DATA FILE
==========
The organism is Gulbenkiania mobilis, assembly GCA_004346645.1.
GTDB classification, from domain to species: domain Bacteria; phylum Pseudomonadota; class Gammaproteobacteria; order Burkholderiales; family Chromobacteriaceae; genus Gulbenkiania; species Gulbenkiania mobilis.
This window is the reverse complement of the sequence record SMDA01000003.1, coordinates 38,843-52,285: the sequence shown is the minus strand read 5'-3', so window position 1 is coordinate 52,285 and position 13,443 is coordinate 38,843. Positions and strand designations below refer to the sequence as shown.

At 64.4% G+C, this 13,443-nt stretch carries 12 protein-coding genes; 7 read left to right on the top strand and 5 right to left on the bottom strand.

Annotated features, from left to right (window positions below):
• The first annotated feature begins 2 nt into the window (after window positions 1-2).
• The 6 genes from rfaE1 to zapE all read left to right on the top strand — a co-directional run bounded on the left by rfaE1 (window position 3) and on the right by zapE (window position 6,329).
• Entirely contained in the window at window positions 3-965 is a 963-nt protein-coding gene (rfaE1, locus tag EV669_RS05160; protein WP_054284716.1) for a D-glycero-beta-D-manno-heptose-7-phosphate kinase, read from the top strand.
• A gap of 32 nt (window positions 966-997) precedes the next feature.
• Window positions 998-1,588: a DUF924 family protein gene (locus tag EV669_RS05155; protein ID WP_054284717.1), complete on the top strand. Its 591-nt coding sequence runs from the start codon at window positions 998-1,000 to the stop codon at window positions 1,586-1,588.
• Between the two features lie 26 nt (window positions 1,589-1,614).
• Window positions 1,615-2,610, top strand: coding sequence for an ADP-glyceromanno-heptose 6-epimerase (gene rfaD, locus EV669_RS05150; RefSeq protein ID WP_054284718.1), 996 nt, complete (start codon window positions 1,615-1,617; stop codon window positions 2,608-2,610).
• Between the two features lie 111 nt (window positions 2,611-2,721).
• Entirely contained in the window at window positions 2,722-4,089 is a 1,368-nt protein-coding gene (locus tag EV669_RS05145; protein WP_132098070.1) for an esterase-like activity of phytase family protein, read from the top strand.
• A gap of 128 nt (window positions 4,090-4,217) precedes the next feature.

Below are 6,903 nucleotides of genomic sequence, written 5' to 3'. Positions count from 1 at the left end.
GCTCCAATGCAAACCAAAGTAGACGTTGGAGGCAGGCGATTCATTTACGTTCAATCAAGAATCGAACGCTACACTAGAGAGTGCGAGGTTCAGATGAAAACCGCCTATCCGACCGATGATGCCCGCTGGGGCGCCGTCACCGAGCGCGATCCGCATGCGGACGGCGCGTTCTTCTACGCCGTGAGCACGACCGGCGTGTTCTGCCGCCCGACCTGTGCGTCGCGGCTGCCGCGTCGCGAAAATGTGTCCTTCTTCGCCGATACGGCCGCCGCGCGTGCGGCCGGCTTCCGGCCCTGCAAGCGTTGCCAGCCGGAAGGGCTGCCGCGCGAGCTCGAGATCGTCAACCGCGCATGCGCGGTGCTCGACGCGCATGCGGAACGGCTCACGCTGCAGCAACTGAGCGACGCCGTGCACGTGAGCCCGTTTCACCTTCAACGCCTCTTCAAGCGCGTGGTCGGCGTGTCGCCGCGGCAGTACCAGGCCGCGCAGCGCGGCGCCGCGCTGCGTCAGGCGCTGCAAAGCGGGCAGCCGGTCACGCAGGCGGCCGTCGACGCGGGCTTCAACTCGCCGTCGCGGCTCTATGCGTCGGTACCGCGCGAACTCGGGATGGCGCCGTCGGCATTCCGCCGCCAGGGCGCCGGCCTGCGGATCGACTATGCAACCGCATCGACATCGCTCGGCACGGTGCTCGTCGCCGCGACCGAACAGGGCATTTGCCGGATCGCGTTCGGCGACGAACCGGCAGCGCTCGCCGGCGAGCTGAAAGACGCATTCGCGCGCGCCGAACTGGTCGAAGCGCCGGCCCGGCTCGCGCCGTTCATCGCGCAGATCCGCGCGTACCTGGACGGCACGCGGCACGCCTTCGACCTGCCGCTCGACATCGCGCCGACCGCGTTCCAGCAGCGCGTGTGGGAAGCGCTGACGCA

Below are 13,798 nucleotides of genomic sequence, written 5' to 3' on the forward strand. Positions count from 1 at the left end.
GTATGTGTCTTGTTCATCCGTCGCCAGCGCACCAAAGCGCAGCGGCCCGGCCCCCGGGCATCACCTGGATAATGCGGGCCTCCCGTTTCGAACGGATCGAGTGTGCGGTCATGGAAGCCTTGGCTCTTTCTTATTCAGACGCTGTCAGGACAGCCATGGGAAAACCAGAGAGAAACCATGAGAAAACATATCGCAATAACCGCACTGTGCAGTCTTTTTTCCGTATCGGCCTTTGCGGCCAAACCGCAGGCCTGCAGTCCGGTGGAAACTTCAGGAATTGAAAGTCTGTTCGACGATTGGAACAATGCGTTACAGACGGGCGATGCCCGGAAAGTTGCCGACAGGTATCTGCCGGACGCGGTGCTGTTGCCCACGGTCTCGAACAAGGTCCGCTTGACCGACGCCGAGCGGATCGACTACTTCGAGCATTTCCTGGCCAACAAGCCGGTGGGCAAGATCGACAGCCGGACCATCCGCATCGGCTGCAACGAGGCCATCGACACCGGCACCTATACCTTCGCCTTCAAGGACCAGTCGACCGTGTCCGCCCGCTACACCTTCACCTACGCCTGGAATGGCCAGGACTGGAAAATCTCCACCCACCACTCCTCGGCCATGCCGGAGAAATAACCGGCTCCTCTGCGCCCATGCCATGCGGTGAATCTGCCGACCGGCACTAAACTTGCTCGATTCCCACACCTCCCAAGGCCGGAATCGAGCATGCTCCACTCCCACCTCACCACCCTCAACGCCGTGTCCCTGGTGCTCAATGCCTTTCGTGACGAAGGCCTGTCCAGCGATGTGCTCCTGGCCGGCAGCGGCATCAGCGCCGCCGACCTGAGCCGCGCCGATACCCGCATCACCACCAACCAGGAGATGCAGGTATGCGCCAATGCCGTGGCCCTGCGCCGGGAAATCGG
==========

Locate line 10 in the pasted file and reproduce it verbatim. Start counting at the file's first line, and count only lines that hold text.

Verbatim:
• Window positions 998-1,588: a DUF924 family protein gene (locus tag EV669_RS05155; protein ID WP_054284717.1), complete on the top strand. Its 591-nt coding sequence runs from the start codon at window positions 998-1,000 to the stop codon at window positions 1,586-1,588.